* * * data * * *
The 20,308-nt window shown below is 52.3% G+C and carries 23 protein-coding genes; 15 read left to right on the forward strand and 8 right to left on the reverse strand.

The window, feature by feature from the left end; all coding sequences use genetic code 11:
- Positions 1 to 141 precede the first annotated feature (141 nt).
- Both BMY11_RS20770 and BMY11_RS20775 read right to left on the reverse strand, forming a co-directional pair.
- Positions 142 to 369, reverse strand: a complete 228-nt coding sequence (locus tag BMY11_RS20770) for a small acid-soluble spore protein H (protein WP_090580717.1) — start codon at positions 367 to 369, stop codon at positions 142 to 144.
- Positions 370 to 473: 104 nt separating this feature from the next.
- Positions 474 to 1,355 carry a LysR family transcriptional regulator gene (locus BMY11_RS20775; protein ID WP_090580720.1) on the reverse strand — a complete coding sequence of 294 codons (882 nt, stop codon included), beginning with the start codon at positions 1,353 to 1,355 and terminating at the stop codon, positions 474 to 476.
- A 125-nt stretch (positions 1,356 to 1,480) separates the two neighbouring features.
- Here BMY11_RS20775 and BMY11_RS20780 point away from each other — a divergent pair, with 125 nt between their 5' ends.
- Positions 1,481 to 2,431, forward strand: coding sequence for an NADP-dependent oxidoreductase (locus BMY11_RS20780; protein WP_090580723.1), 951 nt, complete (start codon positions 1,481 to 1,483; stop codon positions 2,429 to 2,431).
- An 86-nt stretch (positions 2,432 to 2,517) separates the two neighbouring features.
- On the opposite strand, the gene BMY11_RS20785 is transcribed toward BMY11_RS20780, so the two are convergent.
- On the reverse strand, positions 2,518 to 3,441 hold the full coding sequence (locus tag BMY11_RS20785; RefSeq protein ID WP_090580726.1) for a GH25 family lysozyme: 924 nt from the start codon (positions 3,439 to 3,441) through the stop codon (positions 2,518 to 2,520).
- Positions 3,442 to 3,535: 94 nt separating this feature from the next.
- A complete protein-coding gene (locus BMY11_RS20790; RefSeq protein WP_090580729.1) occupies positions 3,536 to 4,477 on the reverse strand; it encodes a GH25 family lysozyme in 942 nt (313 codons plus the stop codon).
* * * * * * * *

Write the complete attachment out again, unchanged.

The 20,308-nt window shown below is 52.3% G+C and carries 23 protein-coding genes; 15 read left to right on the forward strand and 8 right to left on the reverse strand.

The window, feature by feature from the left end; all coding sequences use genetic code 11:
- Positions 1 to 141 precede the first annotated feature (141 nt).
- Both BMY11_RS20770 and BMY11_RS20775 read right to left on the reverse strand, forming a co-directional pair.
- Positions 142 to 369, reverse strand: a complete 228-nt coding sequence (locus tag BMY11_RS20770) for a small acid-soluble spore protein H (protein WP_090580717.1) — start codon at positions 367 to 369, stop codon at positions 142 to 144.
- Positions 370 to 473: 104 nt separating this feature from the next.
- Positions 474 to 1,355 carry a LysR family transcriptional regulator gene (locus BMY11_RS20775; protein ID WP_090580720.1) on the reverse strand — a complete coding sequence of 294 codons (882 nt, stop codon included), beginning with the start codon at positions 1,353 to 1,355 and terminating at the stop codon, positions 474 to 476.
- A 125-nt stretch (positions 1,356 to 1,480) separates the two neighbouring features.
- Here BMY11_RS20775 and BMY11_RS20780 point away from each other — a divergent pair, with 125 nt between their 5' ends.
- Positions 1,481 to 2,431, forward strand: coding sequence for an NADP-dependent oxidoreductase (locus BMY11_RS20780; protein WP_090580723.1), 951 nt, complete (start codon positions 1,481 to 1,483; stop codon positions 2,429 to 2,431).
- An 86-nt stretch (positions 2,432 to 2,517) separates the two neighbouring features.
- On the opposite strand, the gene BMY11_RS20785 is transcribed toward BMY11_RS20780, so the two are convergent.
- On the reverse strand, positions 2,518 to 3,441 hold the full coding sequence (locus tag BMY11_RS20785; RefSeq protein ID WP_090580726.1) for a GH25 family lysozyme: 924 nt from the start codon (positions 3,439 to 3,441) through the stop codon (positions 2,518 to 2,520).
- Positions 3,442 to 3,535: 94 nt separating this feature from the next.
- A complete protein-coding gene (locus BMY11_RS20790; RefSeq protein WP_090580729.1) occupies positions 3,536 to 4,477 on the reverse strand; it encodes a GH25 family lysozyme in 942 nt (313 codons plus the stop codon).